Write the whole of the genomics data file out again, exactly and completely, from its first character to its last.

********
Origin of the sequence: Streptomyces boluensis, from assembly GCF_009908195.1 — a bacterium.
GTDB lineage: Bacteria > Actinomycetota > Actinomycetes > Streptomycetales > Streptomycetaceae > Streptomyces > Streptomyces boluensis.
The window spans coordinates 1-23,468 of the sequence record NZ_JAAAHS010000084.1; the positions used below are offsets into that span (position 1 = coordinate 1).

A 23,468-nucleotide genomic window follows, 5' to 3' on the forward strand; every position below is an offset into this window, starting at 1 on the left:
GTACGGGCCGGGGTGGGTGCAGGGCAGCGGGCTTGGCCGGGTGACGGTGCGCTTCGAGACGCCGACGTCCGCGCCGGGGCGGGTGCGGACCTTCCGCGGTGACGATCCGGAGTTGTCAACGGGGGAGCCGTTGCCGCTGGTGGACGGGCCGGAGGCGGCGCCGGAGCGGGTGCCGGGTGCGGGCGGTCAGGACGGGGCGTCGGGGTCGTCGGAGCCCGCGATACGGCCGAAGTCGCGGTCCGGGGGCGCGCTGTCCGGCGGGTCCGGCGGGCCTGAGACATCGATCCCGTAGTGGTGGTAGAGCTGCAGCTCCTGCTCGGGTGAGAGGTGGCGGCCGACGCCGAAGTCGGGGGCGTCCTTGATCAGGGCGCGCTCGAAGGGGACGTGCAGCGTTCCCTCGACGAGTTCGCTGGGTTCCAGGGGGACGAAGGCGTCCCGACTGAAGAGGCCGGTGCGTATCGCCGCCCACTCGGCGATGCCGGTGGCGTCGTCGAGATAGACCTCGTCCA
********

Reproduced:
Origin of the sequence: Streptomyces boluensis, from assembly GCF_009908195.1 — a bacterium.
GTDB lineage: Bacteria > Actinomycetota > Actinomycetes > Streptomycetales > Streptomycetaceae > Streptomyces > Streptomyces boluensis.
The window spans coordinates 1-23,468 of the sequence record NZ_JAAAHS010000084.1; the positions used below are offsets into that span (position 1 = coordinate 1).

A 23,468-nucleotide genomic window follows, 5' to 3' on the forward strand; every position below is an offset into this window, starting at 1 on the left:
GTACGGGCCGGGGTGGGTGCAGGGCAGCGGGCTTGGCCGGGTGACGGTGCGCTTCGAGACGCCGACGTCCGCGCCGGGGCGGGTGCGGACCTTCCGCGGTGACGATCCGGAGTTGTCAACGGGGGAGCCGTTGCCGCTGGTGGACGGGCCGGAGGCGGCGCCGGAGCGGGTGCCGGGTGCGGGCGGTCAGGACGGGGCGTCGGGGTCGTCGGAGCCCGCGATACGGCCGAAGTCGCGGTCCGGGGGCGCGCTGTCCGGCGGGTCCGGCGGGCCTGAGACATCGATCCCGTAGTGGTGGTAGAGCTGCAGCTCCTGCTCGGGTGAGAGGTGGCGGCCGACGCCGAAGTCGGGGGCGTCCTTGATCAGGGCGCGCTCGAAGGGGACGTGCAGCGTTCCCTCGACGAGTTCGCTGGGTTCCAGGGGGACGAAGGCGTCCCGACTGAAGAGGCCGGTGCGTATCGCCGCCCACTCGGCGATGCCGGTGGCGTCGTCGAGATAGACCTCGTCCA